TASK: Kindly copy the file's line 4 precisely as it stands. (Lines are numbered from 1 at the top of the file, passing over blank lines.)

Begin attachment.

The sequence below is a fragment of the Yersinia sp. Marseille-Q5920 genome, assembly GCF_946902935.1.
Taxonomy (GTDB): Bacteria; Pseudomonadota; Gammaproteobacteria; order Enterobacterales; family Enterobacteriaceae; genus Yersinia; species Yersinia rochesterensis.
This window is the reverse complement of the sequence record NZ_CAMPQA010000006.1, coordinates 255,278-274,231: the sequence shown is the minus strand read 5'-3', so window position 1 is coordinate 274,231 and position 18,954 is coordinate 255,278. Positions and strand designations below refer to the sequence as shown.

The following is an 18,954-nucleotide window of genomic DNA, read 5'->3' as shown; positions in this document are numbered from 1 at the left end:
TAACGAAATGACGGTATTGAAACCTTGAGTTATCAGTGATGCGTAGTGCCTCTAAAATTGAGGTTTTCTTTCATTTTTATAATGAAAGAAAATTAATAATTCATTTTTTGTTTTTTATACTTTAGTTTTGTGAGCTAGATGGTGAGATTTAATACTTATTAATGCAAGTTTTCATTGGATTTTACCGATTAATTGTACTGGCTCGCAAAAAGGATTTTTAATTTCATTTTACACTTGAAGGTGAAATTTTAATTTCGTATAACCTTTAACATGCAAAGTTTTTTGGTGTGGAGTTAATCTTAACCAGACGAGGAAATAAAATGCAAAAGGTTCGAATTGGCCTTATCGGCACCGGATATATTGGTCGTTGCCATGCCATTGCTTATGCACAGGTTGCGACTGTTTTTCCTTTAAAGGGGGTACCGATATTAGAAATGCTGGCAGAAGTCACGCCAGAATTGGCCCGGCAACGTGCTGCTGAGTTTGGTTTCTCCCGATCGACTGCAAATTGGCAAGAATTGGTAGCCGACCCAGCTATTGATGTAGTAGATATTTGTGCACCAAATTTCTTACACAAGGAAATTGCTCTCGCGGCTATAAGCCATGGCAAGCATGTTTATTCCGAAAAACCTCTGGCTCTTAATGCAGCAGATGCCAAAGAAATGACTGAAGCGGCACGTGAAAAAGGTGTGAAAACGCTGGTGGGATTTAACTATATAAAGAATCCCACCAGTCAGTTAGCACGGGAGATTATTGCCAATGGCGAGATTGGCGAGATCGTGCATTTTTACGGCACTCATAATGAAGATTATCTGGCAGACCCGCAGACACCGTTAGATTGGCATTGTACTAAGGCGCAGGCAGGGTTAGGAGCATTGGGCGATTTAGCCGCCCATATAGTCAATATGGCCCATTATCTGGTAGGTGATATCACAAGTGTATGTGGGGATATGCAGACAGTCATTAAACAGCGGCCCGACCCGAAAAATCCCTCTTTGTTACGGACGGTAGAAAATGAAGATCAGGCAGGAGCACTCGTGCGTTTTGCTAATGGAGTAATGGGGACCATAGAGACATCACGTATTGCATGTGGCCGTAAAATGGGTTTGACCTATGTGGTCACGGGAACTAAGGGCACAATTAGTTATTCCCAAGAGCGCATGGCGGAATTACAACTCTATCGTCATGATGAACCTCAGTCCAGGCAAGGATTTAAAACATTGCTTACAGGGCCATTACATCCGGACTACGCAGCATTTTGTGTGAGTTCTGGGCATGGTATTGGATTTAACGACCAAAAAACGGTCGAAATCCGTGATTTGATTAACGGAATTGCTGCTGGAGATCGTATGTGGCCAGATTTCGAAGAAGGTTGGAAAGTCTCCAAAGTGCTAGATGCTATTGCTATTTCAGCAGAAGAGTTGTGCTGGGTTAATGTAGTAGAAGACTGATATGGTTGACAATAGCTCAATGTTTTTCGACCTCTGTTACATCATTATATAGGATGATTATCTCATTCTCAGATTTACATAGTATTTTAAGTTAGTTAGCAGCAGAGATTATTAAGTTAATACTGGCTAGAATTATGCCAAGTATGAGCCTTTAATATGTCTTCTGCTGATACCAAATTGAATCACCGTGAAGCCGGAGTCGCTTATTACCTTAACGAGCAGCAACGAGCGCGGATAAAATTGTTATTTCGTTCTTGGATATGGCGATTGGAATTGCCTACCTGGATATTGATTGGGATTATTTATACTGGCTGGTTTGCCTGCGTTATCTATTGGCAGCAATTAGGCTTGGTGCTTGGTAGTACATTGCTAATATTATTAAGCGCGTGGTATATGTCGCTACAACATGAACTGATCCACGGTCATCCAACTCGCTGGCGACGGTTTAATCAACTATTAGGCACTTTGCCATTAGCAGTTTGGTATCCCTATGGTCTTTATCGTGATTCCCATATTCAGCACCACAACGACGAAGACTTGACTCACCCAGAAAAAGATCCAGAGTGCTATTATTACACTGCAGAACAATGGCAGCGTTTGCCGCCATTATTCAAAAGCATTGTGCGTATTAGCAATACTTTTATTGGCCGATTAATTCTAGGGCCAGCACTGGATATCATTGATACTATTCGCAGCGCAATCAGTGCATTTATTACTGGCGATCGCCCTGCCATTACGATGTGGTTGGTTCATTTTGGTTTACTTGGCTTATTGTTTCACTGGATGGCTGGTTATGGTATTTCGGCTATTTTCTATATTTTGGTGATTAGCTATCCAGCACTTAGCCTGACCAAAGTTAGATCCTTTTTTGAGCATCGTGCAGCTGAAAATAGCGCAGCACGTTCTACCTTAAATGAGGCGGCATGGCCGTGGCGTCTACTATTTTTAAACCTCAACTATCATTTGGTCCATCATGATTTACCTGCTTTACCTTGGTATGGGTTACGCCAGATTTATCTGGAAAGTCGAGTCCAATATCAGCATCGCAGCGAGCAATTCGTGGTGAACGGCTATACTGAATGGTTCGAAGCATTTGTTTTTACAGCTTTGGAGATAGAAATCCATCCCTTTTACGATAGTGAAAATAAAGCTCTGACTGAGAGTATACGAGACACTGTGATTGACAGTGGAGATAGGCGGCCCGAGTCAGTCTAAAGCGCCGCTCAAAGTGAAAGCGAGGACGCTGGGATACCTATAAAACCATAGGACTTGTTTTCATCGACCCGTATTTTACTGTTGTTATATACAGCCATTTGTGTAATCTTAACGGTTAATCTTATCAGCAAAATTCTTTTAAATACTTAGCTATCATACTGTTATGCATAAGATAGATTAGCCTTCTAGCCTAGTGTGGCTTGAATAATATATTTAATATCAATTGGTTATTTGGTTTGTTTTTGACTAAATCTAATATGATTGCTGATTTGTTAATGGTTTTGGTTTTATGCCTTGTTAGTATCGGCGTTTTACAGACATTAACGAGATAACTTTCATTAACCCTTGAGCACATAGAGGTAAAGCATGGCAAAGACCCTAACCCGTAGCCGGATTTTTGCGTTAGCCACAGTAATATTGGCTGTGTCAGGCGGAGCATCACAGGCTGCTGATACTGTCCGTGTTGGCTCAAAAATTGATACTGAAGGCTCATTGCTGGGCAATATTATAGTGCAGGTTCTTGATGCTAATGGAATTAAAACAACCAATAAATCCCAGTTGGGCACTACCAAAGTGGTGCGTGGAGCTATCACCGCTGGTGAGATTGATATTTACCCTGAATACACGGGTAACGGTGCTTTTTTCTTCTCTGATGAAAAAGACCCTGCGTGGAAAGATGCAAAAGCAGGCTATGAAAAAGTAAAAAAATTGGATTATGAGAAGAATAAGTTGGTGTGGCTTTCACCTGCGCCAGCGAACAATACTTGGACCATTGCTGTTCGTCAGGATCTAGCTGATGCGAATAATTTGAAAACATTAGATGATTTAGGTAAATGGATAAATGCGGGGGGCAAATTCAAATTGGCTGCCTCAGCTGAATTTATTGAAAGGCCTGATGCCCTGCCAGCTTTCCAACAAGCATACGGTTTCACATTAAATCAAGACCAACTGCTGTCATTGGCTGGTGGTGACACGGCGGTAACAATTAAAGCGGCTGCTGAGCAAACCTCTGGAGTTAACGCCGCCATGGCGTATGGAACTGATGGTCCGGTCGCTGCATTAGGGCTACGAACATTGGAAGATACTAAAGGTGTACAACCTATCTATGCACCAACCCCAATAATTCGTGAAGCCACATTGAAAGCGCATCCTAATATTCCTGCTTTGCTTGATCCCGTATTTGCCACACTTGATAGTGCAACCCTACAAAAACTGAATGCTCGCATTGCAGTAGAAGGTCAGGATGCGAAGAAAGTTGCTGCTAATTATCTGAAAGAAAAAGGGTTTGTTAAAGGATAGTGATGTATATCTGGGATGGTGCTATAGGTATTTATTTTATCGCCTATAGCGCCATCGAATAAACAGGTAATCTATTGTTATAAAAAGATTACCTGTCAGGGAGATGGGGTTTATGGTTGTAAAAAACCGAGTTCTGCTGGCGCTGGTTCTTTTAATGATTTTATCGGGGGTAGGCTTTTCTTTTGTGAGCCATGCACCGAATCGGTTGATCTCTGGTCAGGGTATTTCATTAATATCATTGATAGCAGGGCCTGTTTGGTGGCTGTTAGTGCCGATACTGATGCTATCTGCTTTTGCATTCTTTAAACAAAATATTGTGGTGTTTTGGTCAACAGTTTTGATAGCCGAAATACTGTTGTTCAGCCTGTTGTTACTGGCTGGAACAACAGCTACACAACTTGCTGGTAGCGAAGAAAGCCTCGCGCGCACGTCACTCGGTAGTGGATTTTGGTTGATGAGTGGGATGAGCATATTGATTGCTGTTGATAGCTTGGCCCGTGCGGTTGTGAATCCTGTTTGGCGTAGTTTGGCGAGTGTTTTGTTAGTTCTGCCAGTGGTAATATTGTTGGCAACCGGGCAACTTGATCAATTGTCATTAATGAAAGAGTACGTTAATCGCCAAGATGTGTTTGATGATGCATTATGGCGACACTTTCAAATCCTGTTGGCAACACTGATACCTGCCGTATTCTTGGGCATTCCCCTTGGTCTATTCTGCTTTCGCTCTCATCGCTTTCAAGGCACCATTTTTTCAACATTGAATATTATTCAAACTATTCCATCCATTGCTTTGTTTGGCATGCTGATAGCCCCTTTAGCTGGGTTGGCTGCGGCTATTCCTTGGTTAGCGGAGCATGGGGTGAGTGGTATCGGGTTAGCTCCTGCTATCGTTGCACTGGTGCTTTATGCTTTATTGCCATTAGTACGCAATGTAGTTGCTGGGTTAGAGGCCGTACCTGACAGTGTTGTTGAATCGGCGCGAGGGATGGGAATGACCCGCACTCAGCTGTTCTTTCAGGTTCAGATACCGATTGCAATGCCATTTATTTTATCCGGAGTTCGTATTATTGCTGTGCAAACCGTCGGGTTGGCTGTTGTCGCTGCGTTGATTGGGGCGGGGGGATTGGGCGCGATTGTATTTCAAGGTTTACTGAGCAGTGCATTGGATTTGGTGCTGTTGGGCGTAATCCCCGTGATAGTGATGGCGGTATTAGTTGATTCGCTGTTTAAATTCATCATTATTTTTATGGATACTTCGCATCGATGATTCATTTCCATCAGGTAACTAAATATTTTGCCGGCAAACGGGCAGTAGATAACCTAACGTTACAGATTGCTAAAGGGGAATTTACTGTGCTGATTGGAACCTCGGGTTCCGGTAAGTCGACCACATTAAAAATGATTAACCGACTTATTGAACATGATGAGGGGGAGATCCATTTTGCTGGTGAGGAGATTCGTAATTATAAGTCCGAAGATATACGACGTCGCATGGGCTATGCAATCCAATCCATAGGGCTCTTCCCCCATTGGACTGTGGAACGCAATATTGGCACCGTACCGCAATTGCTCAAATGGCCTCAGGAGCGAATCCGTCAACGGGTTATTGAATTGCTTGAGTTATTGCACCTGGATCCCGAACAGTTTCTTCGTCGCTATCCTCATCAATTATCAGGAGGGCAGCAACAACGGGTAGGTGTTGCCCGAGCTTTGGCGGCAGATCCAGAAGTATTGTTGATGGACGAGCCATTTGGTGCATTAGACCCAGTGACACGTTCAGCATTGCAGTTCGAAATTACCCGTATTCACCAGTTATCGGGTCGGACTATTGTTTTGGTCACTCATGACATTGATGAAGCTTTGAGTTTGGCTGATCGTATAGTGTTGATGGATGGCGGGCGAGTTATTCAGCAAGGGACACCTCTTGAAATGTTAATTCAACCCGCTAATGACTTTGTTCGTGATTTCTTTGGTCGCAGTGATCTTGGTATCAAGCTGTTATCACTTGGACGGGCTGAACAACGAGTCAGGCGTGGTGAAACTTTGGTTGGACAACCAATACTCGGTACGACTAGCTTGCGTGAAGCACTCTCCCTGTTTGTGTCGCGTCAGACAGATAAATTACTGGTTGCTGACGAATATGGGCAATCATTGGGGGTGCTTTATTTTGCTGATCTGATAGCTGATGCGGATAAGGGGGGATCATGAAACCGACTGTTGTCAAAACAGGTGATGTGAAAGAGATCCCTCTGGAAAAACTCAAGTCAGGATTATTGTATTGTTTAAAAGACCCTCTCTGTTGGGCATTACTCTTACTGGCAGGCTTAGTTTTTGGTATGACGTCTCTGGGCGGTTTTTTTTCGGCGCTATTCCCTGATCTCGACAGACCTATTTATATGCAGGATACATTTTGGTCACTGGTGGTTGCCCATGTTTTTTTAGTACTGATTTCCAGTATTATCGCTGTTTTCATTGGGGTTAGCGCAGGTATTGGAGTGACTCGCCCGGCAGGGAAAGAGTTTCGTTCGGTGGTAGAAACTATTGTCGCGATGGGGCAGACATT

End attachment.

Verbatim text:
The following is an 18,954-nucleotide window of genomic DNA, read 5'->3' as shown; positions in this document are numbered from 1 at the left end: